CBH scare campaign claim

Brad ThompsonThe West Australian
GrainCorp chief executive Mark Palmquist says CBH growers should decide whether they want to make agriculture more competitive.
Camera IconGrainCorp chief executive Mark Palmquist says CBH growers should decide whether they want to make agriculture more competitive. Credit: The West Australian

GrainCorp chief executive Mark Palmquist has urged WA farmers to look beyond a scare campaign about the company as they weigh up corporatising CBH.

Mr Palmquist said the co-operative’s 4145 members could could transform Australian agriculture by supporting a proposal that would see them get up to $1 billion in cash as well as shares in a company listed on the Australian Securities Exchange.

“People should not be concerned about GrainCorp,” he said. “They really should look at us as a positive player. We have a lot of expertise in processing, a lot of expertise in the grain trade, we have experience in dealing with competition and we have a lot of experience over past the four or five years in rationalising our supply chain.

“We can provide the ability for closer alignment between east coast and west coast that should make Australian agriculture strong and more competitive.”

His vision includes GrainCorp and a restructured CBH remaining separate companies, but using their combined might to make acquisitions of global significance.

“Australian agriculture is competitive, our farmers are some of the best farmers in the world. We are missing the opportunity inside Australia to use the scale of Australia in a more concerted way,” he said.

Mr Palmquist was speaking exclusively toWestBusiness and making his first public comments on the bid to corporatise CBH since GrainCorp confirmed its involvement on February 17.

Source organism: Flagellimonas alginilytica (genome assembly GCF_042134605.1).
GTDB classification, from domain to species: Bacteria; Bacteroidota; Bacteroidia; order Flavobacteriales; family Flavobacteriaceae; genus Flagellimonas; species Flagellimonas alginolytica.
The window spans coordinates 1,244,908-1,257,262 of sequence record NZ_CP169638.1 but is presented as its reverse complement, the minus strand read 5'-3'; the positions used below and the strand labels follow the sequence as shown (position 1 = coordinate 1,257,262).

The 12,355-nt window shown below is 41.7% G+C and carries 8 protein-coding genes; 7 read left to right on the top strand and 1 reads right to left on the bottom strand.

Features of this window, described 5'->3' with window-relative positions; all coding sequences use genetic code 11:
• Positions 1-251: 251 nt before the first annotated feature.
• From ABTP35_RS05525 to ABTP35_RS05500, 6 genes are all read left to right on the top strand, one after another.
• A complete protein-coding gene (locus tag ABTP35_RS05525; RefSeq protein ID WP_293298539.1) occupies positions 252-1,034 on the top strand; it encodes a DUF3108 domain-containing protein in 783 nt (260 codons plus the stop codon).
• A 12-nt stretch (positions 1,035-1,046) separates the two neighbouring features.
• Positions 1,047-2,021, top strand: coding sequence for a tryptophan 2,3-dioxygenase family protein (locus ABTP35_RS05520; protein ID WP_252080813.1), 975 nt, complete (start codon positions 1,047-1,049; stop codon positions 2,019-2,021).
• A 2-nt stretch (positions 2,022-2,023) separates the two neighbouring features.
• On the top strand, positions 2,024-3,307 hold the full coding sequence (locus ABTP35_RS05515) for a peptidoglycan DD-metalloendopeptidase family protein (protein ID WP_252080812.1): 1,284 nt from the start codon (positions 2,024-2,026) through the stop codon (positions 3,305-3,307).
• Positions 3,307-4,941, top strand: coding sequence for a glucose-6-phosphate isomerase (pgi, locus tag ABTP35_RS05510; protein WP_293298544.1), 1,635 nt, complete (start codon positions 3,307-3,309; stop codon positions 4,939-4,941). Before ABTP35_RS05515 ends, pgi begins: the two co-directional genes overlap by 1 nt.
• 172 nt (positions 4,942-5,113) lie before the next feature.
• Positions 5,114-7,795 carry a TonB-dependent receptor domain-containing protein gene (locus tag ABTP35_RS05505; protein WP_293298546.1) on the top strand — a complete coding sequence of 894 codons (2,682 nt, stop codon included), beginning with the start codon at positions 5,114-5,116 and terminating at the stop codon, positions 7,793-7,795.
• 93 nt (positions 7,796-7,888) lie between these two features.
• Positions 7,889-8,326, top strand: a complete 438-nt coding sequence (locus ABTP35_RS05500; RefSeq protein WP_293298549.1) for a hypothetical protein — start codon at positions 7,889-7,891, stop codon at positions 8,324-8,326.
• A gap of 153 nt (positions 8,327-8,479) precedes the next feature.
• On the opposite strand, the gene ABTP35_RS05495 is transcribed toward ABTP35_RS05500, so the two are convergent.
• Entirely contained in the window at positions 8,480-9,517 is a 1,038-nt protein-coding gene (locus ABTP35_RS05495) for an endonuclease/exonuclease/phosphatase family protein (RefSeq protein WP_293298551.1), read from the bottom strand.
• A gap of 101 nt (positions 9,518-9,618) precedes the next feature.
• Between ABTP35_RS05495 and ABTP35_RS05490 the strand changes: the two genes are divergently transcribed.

GrainCorp is funding the Australian Grains Champion proposal with $300 million in convertible notes and would also have an option to purchase $300 million in new shares in the first five years of listing.

First State Super is matching GrainCorp’s debt funding for the AGC bid, which needs support from at least 75 per cent of CBH members to succeed.

The CBH board rejected the proposal last month without putting it to a member vote, but AGC continues to lobby.

Recent meetings organised by WAFarmers have highlighted GrainCorp’s involvement and concerns about higher supply chain costs on the east coast where it controls 175 receival sites and seven port terminals.

Mr Palmquist said GrainCorp was committed to the deal for “whatever time it takes” for AGC to fully inform WA growers about its merits.

The former senior executive at giant US co-operative CHS who joined GrainCorp in 2014 said it was up to “growers and nobody else” to decide on the bid.

Mr Palmquist said it was wrong to jump to the conclusion that GrainCorp wanted a blocking or controlling stake in a listed CBH and raised the prospect of not having any shareholding.

“There may be other places that make more sense of us to invest in as GrainCorp,” he said. “There may be other ways that we would invest capital with CBH in the future. It may not be through ownership. It could be through acquisitions together.

“It is wrong for people to assume that this just naturally works its way into something where GrainCorp has ownership inside of CBH.”

“We could come up with some pretty good ideas as GrainCorp for things we could do with CBH but the structure gets in the way because they’re not working with capital the same way, they’re not working with earnings the same way.”

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